Bitcoin has led the world on a roller-coaster ride of excitement and panic over the past several months as its financial value has shot around like a ball in a pinball machine. This article will take a step back to examine the potential that cryptocurrencies hold for the museum sector, as well as how some museums have already embraced this new trend, and the diverse possibilities it has to offer.
Bitcoin, created in 2009 by an anonymous inventor, was the first decentralized cryptocurrency. There is no central regulating bank, but rather a chain of transactions called blockchain, which acts as an open record of all transaction. While it remains the most well-known digital currency, it now has imitators and competitors. Other decentralized digital currencies include Ethereum, Ripple, Litecoin, Dash, and many more.
Cryptocurrency in the museum
Blockchain technology holds immense potential for museums. The Hammer Museum (L.A.) showcased cryptocurrency in a traditional way in 2017 when it exhibited work by Simon Denny that was based around cryptocurrency and blockchain technology.
The exhibition, Hammer Projects: Simon Denny, was set in three trade show-style booths that together represented the blockchain. Each booth contained a display about a different revolutionary person in the cryptocurrency market, and reflected Denny’s own view of the individual’s interpretation of how blockchain technology could, or should, be used throughout the world.
How can museums use cryptocurrency?
In 2014, a small number of museums commenced utilizing cryptocurrency in daily transactions. For a time, both the Museum of the Coastal Bend (Victoria, Texas), and the St. Petersburg Museum of History (St. Petersburg, Florida) accepted Bitcoin as payment for memberships, donations, and gift shop sales. At the time, Bitcoin translated to .000675518 BTC for a single admission ticket.
Dadiani Fine Art, a for-profit art gallery in London, was one of the first galleries to accept cryptocurrency as payment for art sales. While drawbacks exist (Bitcoin’s unstable value, and the uncertain length of time required to complete a Bitcoin transaction), numerous advantages exist in using cryptocurrency in art-based transactions.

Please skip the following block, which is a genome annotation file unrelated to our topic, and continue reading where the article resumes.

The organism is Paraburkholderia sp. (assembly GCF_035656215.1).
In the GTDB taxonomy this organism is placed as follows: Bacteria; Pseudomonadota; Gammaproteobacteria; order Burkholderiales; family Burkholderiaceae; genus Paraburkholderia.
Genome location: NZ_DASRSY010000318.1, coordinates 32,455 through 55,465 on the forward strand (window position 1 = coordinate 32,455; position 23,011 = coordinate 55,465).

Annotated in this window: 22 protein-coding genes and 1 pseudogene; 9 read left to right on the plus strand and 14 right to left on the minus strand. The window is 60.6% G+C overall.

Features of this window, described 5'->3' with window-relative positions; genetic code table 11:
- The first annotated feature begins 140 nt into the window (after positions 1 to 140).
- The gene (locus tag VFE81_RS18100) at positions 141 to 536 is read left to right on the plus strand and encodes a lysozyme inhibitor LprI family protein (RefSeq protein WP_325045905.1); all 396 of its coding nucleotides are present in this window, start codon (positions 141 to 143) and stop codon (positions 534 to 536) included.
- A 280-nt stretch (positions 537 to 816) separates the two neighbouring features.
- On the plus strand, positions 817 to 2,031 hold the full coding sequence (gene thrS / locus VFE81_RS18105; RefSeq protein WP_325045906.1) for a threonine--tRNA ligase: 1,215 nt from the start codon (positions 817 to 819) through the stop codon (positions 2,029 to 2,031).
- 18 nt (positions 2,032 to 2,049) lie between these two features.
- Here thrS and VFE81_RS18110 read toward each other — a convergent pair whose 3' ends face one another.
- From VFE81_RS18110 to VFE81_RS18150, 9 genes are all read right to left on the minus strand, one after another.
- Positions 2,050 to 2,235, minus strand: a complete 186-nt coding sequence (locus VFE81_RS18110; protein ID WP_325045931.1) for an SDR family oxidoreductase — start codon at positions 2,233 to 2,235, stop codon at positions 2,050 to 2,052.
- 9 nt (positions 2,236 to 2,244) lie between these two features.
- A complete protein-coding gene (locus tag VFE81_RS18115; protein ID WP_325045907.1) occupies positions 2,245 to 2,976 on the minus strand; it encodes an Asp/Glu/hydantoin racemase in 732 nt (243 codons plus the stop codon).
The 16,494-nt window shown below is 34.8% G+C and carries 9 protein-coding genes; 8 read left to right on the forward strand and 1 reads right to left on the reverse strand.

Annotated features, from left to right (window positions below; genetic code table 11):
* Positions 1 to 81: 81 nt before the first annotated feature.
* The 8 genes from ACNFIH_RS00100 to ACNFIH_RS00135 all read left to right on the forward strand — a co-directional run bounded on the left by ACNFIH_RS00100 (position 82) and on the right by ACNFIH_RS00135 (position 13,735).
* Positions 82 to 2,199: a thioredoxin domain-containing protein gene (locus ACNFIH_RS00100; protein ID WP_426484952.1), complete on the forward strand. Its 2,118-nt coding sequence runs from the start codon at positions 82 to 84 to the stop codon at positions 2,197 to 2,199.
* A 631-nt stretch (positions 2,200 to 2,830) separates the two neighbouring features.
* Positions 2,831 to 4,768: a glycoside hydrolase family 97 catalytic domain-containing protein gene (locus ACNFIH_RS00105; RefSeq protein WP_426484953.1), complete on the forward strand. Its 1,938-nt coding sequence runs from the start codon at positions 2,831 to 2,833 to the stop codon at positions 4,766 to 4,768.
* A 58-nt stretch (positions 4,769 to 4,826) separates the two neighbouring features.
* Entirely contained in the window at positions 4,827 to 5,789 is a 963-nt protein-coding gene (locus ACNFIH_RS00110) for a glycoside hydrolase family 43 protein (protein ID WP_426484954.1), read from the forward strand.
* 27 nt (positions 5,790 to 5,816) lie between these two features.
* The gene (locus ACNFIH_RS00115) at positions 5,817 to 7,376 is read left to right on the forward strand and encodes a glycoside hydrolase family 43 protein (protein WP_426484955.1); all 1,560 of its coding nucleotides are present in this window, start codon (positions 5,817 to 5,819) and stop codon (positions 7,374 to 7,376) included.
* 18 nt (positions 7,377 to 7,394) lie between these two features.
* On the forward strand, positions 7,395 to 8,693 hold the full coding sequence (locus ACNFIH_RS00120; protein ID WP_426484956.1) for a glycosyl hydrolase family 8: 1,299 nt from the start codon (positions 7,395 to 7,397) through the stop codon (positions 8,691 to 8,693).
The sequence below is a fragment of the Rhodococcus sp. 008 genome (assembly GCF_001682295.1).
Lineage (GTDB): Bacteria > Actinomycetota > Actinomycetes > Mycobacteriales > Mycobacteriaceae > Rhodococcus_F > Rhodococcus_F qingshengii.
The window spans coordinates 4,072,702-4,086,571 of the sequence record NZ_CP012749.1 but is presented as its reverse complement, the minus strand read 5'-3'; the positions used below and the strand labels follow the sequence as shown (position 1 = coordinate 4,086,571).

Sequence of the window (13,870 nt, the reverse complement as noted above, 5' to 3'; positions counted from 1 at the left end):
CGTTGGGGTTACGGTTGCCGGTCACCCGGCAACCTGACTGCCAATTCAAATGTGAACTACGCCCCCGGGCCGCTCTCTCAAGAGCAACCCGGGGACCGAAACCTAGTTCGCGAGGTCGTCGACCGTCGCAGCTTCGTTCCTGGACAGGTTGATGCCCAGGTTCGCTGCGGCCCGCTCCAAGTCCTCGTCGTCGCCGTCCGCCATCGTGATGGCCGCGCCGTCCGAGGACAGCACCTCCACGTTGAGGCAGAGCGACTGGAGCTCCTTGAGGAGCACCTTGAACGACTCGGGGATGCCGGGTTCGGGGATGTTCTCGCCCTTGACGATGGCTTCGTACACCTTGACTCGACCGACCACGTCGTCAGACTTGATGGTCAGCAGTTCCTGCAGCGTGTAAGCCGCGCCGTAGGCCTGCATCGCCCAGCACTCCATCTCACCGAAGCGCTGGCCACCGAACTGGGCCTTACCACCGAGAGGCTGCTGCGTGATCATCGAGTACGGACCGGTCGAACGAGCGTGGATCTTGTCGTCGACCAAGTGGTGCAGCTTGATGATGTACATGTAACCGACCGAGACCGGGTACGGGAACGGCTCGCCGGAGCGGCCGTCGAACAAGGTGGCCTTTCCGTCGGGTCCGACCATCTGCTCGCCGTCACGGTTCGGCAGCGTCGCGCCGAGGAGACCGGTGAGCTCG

Blockchain technology, upon which most cryptocurrencies are based, acts as a digital ledger that contains records of every transaction that has taken place. The blockchain is spread across a network of computers, visible to all, and is unchangeable.
What does this mean for the art world?
Consider this: every sale is easy to track and to validate. Art authenticators will not be put out of business, but after a work is initially verified, its authenticity, provenance, and all future sales will be permanently recorded. Why not cut out the money? While cryptocurrency holds great potential as a currency, it is actually the blockchain technology that makes it so remarkable. It is only likely that museums will begin utilizing blockchain technology for the purpose of art and object authentication, whether or not it is tied to currency.
It is possible to have a comprehensive digital record for the museum community where every work of art and every object is documented, and no information can be forged or changed. Verisart, a Los Angeles-based startup that certifies and verifies works of art and diverse collectible using Bitcoin blockchain, hopes to create just that.
Purchasing art with cryptocurrency
Museums are currently using cryptocurrency to purchase art. The Austrian Museum of Applied Art/Contemporary Art (MAK) (Vienna, Austria) was the first museum to purchase a work of art with Bitcoin. In 2015, MAK purchased a limited edition screensaver, Event Listeners (2015), created by Dutch artist Harm van den Dorpel.
The work was on display online at Cointemporary.com, an artist-run and curated online platform for the temporary exhibition and sale of art via Bitcoin. The platform is revolutionizing the sale of art where art can be purchased for a fixed Bitcoin price – independent of the current exchange rate. This simplifies the process for international buyers tremendously.
What about other nonprofit organizations?
While blockchain technology offers special advantages for verification in the art world, cryptocurrency also holds enormous potential for nonprofit organizations and philanthropy in general. A donation of Bitcoin incurs no bank charges, no international transaction fees or fees to middlemen organizations like PayPal. The process is instead simplified, and the recipient receives the full donation. Due to its tamper-proof record, donations will never end up in the hands of anyone buy the intended recipient. Many nonprofit organizations currently accept Bitcoin donations including the Red Cross, Greenpeace, and Save the Children. CharityWater even created their own cryptocurrency called Clean Water Coin, which donates .1% of every transaction to CharityWater.
What does the future hold?
Although Bitcoin and other cryptocurrencies have not yet become universally accepted, the growing awareness of their usefulness and unique potential will likely prompt an increasing number of institutions, including museums, to accept cryptocurrency transactions. It is clear that blockchain technology, however, is the real power behind cryptocurrency’s potential, and it is likely the museum, nonprofit, and art worlds will be seeing much more of it in the future.